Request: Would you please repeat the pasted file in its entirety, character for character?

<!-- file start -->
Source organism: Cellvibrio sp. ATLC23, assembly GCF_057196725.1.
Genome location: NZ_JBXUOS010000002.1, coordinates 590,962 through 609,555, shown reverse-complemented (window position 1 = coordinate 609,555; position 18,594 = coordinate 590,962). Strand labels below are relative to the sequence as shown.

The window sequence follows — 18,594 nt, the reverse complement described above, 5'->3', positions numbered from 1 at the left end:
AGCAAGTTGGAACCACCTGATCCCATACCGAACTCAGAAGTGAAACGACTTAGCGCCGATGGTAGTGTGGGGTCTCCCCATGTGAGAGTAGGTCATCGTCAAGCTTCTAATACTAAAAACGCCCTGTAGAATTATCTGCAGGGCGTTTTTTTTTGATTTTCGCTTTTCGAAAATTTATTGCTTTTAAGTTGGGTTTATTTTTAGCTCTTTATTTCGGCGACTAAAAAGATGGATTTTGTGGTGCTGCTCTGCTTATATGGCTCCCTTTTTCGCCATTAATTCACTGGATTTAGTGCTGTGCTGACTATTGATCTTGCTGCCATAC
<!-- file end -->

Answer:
Source organism: Cellvibrio sp. ATLC23, assembly GCF_057196725.1.
Genome location: NZ_JBXUOS010000002.1, coordinates 590,962 through 609,555, shown reverse-complemented (window position 1 = coordinate 609,555; position 18,594 = coordinate 590,962). Strand labels below are relative to the sequence as shown.

The window sequence follows — 18,594 nt, the reverse complement described above, 5'->3', positions numbered from 1 at the left end:
AGCAAGTTGGAACCACCTGATCCCATACCGAACTCAGAAGTGAAACGACTTAGCGCCGATGGTAGTGTGGGGTCTCCCCATGTGAGAGTAGGTCATCGTCAAGCTTCTAATACTAAAAACGCCCTGTAGAATTATCTGCAGGGCGTTTTTTTTTGATTTTCGCTTTTCGAAAATTTATTGCTTTTAAGTTGGGTTTATTTTTAGCTCTTTATTTCGGCGACTAAAAAGATGGATTTTGTGGTGCTGCTCTGCTTATATGGCTCCCTTTTTCGCCATTAATTCACTGGATTTAGTGCTGTGCTGACTATTGATCTTGCTGCCATAC